20. The method of claim 18 further comprising:
introducing water into the hydroxyl group producing reactor.
Description
BACKGROUND OF THE INVENTION

1. Field of Invention

The present invention relates generally to improved methods and apparatuses for depositing films on partially fabricated integrated circuits (ICs). More specifically, the present invention relates to improved methods and apparatuses for accelerating the deposition of certain materials from precursors, such as organometallic compounds.

2. Description of the Prior Art

In integrated circuit fabrication, various materials are deposited on a substrate at various stages in the fabrication process. By way of example, metallization layers may be produced by processing (e.g., etching, chemical or physical vapor deposition, etc.) layers (e.g., metal layers) on a silicon wafer or substrate. By further way of example, dielectric layers may be formed between metallization layers to enable the formation of multi-level connections to devices, to produce field oxide regions used to isolate semiconductor active devices, to produce passivation layers used to protect entire IC chips during packaging, and to form masks used in subsequent etching processes.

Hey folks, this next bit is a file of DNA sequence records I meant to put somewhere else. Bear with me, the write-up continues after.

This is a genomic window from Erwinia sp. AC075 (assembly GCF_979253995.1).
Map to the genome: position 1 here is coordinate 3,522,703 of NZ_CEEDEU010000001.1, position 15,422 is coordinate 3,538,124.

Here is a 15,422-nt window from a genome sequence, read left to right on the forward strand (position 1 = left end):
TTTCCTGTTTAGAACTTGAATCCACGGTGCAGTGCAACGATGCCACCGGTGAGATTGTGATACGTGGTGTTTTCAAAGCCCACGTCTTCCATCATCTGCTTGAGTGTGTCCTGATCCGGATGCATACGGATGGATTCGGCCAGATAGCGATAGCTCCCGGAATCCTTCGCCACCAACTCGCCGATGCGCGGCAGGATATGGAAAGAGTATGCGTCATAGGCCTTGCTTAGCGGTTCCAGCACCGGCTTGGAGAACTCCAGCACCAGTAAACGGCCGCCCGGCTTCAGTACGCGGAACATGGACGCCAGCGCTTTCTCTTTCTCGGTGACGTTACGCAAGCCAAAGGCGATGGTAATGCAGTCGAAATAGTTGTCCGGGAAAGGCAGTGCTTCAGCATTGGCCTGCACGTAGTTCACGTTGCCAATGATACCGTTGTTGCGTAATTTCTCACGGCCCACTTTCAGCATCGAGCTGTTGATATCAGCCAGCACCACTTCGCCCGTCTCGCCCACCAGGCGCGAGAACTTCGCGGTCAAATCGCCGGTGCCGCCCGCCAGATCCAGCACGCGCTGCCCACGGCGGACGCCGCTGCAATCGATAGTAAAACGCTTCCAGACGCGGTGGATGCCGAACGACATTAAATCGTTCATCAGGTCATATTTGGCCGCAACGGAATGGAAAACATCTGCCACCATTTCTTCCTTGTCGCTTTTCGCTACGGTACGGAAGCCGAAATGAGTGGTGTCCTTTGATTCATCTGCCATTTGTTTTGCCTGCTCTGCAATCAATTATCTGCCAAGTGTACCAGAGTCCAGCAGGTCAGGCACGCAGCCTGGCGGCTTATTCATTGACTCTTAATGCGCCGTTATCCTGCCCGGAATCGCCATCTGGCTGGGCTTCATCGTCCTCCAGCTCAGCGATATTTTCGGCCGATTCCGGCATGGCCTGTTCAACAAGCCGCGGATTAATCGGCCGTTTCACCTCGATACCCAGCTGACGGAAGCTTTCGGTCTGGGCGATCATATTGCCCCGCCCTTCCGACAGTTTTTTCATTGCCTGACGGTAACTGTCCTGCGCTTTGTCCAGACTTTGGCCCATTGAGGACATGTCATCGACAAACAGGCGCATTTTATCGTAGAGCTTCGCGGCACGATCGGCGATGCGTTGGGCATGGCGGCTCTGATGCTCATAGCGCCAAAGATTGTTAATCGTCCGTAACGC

There are many well-known techniques used for depositing materials, such as silicon dioxide (SiO2). Such techniques often include the use of a precursor (e.g., organometallic compounds) reactants, such as tetraethylorthosilicate “TEOS” Si(OC2H5)4. Such materials are introduced into a chemical vapor deposition (CVD) reactor chamber to break down and decompose to form films and by-products, such as SiO2 films and Si and organic by-products. TEOS is in a liquid state at room temperatures and must be heated in an external vaporizing apparatus, or otherwise converted to the gas phase, before being introduced into a CVD reactor chamber.